GRSC were collected in Gdnsk Bay, Poland in 1980 and 1981 (Falandysz and Szefer, 1982). The concentration range for HCB in fat of males was 0.08 to 0.55 ng/g lipid weight, with a mean of 0.25 ng/g. In females, the range for HCB was 0.07 to 1.10 ng/g, with a mean of 0.23 ng/g. Residues of alpha-s.gif (59 bytes)-BHC were detected in females only, with a concentration range from ND to 0.03 ng/g, and a mean of 0.001 ng/g. In males, sigma.gif (58 bytes)-DDT ranged from 0.71 to 4.70 ng/g, with a mean of 2.20 ng/g. In females, sigma.gif (58 bytes)-DDT ranged from 0.63 to 4.00 ng/g, with a mean of 1.80 ng/g. In males, PCBs ranged from 2.50 to 28.0 ng/g, with a mean of 10.0 ng/g. In females, PCBs ranged from 1.60 to 33.0 ng/g, with a mean of 8.00 ng/g. Residues of alpha-s.gif (59 bytes)-BHC were ND in all samples.

7.

Three GRSC were collected from Mud Island in the Detroit River, Michigan in 1981 (Smith et al., 1985). The ducks were eviscerated, defeathered, and the head and feet were removed. Mean carcass HCB was 0.37 g/g. Mean DDE was 1.30 g/g. Mean DDD was 0.14 g/g. Mean total PCBs was 11.0 g/g wet weight. Mean trichlorobiphenyls was 0.51 g/g. Mean tetrachlorobiphenyls was 0.57 g/g. Mean pentachlorobiphenyls was 0.98 g/g. Mean hexachlorobiphenyls was 4.70 g/g. Mean heptachlorobiphenyls was 3.80 g/g. Mean octachlorobiphenyls was 0.81 g/g.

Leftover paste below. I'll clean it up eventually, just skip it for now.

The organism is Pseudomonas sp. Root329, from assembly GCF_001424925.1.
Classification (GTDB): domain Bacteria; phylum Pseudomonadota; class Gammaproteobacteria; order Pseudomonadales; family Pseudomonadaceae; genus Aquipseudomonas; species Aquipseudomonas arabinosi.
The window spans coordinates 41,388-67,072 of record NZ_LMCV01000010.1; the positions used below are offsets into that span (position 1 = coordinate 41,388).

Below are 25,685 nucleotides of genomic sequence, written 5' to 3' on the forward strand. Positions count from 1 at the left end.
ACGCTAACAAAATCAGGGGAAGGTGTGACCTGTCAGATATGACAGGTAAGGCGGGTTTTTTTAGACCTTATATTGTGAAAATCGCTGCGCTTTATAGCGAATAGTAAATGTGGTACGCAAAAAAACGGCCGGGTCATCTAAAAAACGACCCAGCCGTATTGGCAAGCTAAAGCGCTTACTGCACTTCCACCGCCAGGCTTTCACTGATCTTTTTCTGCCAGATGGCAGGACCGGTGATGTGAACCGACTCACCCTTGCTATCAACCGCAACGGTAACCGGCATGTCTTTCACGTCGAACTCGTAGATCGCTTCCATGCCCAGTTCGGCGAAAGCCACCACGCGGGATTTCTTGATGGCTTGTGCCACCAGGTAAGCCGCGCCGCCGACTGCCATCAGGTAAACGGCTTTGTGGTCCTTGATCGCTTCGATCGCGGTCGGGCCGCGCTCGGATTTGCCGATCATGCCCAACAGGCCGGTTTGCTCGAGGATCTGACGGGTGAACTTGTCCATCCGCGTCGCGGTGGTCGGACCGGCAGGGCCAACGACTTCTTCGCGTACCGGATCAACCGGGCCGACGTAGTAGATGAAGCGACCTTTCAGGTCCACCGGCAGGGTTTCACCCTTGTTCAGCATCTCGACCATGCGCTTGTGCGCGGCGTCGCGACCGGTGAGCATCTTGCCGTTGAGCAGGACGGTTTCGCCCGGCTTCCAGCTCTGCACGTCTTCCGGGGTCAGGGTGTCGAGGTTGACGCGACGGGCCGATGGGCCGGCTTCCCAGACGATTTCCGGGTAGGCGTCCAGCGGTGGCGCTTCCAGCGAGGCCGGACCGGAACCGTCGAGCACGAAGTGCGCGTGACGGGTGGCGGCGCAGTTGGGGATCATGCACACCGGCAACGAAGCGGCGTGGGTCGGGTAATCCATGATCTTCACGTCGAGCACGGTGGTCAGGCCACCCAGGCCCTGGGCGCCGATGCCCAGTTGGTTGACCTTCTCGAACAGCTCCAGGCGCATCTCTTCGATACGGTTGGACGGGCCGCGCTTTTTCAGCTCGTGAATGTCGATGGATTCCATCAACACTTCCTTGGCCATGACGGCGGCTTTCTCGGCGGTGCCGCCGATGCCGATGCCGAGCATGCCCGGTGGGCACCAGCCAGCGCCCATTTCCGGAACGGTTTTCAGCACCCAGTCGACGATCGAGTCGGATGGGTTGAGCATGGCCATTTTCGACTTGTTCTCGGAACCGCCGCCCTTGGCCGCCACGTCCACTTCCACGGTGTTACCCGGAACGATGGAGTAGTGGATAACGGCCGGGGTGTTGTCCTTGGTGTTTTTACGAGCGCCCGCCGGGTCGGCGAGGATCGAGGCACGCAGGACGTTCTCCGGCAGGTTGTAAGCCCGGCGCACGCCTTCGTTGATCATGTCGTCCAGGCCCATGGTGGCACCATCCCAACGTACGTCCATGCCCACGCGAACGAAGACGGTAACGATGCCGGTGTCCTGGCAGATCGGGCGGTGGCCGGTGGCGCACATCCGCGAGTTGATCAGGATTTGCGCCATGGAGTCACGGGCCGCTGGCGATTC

8.

Males were collected from 2 sites in San Francisco Bay: Alameda Flood Control Channel (AFCC) and a location in the center of the Bay (CSFB) in the winter of 1986-87 (Hothem et al., 1998). Geometric mean oxychlordane in carcasses from the AFCC and CSFB was 0.01 and 0.02 g/g wet weight, respectively. Residues of trans-nonachlor were not reported at AFCC, and had a geometric mean of 0.01 g/g at CSFB. Residues of o,p-DDT were not reported at AFCC, and had a geometric mean of 0.01 g/g at CSFB. Residues of HCB were not reported at AFCC, and had a geometric mean of 0.01 at CSFB. Dieldrin was ND at both sites.

9.

GRSC were collected from the Somass River, British Columbia, downstream from a pulp and paper mill in 1989 (Vermeer et al., 1993). Mean residues were reported graphically, so data in this synopsis are approximate. Mean liver TCDD was 0.003 ng/kg wet weight. Mean liver PnCDD was 0.010 ng/kg. Mean liver HxCDD was 0.012 ng/kg. Mean liver TCDF was 0.040 ng/kg.